Ward 2 resident Ankit Jain makes strides in the fight for representation and statehood.
Washington, DC – In Washington, DC, where residents lack voting representation in Congress, a historic campaign for DC Shadow Senator is gaining momentum as Ankit Jain, a Ward 2 resident, seeks to become the first Indian American elected official above the level of Advisory Neighborhood Commissioner (a hyper-local advisory elected office) in the city.
Jain’s entry into the race for the position of DC Shadow Senator is motivated by a deep commitment to addressing the disenfranchisement of DC residents. In a city where congressional interference in local affairs has been a persistent issue, Jain aims to be a forceful and dedicated advocate for statehood, prioritizing the cause over personal considerations.
Jain plans to use his legislative advocacy experience and connections with pro-democracy organizations to advance DC sovereignty before Congress. He currently supports the work of the Ranked Choice Voting (RCV) advocacy organization FairVote as an attorney–helping advocates write laws moving their jurisdiction to RCV and advising them on pitfalls they will confront in their efforts. Prior to that, he was an attorney at the Sierra Club, an influential environmental organization, for four years. In that role he engaged in litigation and legislative advocacy.
“I have not seen a lot of forward-thinking planning from leaders in DC about how to make statehood happen. I want to bring that to the position and have a clear strategy to make DC the 51st state,” Jain said.
Though lacking voting rights or an official role in Congress, the shadow senators and representative play a crucial role as influential leaders in the statehood movement. Jain, recognizing the significance of this position, emphasizes its potential to lead and organize the advocacy campaigns to achieve statehood and safeguard local legislation, which the US Congress currently has the ability to veto.
Reflecting on the recent launch of his campaign, Jain expressed satisfaction with the positive feedback received on both the launch video and the campaign website. The campaign has hosted well-attended events, and efforts are underway to garner support from both regular voters and those heavily involved in local politics.
The incumbent in the position, Michael D. Brown, has not yet said whether he will run for re-election. Two other candidates in addition to Jain are actively campaigning.
Jain’s campaign has successfully raised over $52,000 within the three months since its launch in late September, marking a record amount raised from donors for a Shadow Senator candidate according to online records since 2006. The funds, sourced from over 220 individual donors across all eight DC wards and suburban areas, showcase widespread support for Jain’s commitment to a comprehensive plan for achieving DC statehood beyond rhetoric.
Ankit Jain views statehood as a feasible goal, particularly when Democrats have full control of the government. However, he emphasizes the importance of a robust advocacy campaign to make it a reality. Jain notes that the position is vital in defending local laws, potentially preventing them from being overturned. “I think of Shadow Senators as the quarterback of the statehood community. They organize effective campaigns to protect a local law or to make statehood happen,” Jain said.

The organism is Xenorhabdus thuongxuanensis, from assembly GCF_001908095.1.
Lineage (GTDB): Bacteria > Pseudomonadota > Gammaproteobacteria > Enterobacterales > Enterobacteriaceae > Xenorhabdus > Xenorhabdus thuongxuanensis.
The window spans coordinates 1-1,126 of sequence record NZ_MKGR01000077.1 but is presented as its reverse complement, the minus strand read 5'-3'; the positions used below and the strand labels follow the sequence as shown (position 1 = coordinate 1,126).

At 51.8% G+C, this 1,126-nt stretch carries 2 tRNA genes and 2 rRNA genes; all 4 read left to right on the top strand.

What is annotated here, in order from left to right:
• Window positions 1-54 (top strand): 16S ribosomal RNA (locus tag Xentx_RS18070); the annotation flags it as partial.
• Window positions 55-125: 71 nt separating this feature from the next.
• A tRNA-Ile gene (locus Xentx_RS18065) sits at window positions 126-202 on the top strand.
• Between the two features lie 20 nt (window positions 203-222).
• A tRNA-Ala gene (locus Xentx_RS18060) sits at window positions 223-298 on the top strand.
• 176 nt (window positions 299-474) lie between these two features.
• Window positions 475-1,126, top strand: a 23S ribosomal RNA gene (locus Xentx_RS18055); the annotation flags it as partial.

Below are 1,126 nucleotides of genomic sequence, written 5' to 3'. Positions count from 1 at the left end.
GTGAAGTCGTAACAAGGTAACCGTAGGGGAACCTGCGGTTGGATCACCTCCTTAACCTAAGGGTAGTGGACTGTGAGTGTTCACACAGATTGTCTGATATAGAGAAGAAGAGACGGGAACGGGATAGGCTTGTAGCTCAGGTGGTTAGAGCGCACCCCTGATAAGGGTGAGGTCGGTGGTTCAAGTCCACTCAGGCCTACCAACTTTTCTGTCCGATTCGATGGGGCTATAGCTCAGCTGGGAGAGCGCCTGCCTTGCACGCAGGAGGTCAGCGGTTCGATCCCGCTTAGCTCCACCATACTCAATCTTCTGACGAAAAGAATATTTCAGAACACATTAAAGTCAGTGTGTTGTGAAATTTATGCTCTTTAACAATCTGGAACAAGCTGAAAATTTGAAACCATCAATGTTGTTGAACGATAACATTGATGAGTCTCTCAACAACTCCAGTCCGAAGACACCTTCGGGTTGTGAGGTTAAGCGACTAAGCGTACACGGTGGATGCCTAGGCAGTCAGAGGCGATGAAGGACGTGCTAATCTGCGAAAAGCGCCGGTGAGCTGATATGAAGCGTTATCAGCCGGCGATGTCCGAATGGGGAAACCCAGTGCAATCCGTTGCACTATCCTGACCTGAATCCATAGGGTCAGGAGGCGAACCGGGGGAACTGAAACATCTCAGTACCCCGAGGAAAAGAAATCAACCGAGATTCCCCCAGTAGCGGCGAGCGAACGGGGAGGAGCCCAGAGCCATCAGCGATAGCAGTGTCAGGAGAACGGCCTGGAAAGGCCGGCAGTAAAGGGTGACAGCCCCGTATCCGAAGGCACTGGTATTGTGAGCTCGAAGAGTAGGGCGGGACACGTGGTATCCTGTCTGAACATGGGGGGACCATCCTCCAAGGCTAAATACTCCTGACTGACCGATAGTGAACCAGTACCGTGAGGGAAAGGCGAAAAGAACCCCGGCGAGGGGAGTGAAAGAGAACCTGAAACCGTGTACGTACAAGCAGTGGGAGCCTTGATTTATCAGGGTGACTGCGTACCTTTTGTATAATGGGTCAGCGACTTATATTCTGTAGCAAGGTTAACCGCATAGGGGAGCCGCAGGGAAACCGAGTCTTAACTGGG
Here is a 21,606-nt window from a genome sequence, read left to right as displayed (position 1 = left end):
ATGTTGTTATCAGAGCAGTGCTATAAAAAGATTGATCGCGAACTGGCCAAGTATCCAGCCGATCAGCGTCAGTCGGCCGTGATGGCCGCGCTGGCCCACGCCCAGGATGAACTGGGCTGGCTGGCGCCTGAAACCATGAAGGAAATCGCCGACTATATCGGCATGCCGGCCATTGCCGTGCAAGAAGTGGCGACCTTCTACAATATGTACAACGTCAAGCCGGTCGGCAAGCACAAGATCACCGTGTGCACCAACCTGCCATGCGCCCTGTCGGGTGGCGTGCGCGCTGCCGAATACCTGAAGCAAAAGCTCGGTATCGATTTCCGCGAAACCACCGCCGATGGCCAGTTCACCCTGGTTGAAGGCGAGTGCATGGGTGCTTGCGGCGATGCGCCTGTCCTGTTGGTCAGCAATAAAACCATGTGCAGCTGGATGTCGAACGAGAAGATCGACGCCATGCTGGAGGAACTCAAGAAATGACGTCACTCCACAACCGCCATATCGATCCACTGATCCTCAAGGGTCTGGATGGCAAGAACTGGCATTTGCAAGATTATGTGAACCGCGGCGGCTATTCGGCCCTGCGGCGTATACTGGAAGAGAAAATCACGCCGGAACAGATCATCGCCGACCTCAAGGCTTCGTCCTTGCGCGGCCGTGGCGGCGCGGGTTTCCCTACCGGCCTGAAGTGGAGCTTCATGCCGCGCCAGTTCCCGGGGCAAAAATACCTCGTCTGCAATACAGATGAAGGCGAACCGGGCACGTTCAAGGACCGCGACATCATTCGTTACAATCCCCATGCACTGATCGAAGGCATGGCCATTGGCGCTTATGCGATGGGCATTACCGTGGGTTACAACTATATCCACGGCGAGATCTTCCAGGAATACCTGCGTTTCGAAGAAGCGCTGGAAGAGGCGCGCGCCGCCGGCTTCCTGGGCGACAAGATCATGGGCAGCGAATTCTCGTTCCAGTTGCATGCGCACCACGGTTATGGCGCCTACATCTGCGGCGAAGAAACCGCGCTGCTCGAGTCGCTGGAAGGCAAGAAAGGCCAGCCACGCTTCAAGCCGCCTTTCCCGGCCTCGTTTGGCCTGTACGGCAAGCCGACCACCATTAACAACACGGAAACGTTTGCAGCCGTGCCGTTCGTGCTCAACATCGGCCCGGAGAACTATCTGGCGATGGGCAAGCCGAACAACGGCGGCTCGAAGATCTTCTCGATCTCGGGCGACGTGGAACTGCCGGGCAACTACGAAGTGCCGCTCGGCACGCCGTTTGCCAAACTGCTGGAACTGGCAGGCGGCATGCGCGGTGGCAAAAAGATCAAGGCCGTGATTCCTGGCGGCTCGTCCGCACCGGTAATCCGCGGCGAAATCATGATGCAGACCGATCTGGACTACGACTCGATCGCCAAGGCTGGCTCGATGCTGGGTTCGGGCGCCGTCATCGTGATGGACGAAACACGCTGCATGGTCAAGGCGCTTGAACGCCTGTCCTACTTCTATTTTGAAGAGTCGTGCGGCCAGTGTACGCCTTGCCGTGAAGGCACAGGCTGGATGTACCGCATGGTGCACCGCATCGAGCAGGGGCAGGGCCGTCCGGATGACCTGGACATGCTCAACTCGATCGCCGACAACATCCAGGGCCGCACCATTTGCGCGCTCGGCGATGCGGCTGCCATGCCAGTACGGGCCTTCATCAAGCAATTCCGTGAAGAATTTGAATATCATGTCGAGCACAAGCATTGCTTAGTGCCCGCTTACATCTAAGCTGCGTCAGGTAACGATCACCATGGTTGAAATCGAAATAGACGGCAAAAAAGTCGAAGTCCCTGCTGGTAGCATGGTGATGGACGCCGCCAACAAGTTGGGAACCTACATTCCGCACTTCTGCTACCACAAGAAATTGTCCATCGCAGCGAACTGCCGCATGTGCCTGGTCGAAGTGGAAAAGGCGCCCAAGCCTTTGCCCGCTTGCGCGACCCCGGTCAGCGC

Grateful for strong support from his family, Jain highlights their involvement in various aspects of the campaign, from social media management to tech-related tasks. Jain’s candidacy is not only historic for potentially being the first South Asian elected official above the level of ANC in DC but also for his emphasis on better representation of the city’s large immigrant population. The city has a large immigrant population, but has seldom elected members of the immigrant community to office.
Advocating for increased involvement of younger people in local politics, Jain aims to encourage greater participation and awareness among young individuals. He recognizes the importance of connecting statehood to the everyday lives of residents, dispelling the perception that it is an abstract concept.
As Jain’s campaign progresses, the focus is on meeting as many people as possible to increase visibility. Jain will start collecting petition signatures to get on the ballot in January when petition forms are released to candidates. The overall strategy involves building awareness, gathering support, and actively engaging with voters throughout the campaign.
Jain’s vision goes beyond his candidacy, as he discusses the potential for a constitutional convention in DC two years after it becomes a state. He expresses interest in exploring ways to expand representation in the city, fostering consensus on changes to the Constitution that will enhance representation.
Ankit Jain’s campaign represents a significant step in the ongoing struggle for DC statehood, with his record-breaking fundraising signaling strong support for his comprehensive plan to bring about meaningful change and for the cause of statehood generally. As the campaign moves forward, Jain remains optimistic about the promising start and the potential to make history in the fight for representation.
Poonam is a multi-media journalist, and Managing Editor of India America Today (IAT). She launched its print edition in 2019 with IAT's Founder and Editor, the late Tejinder Singh.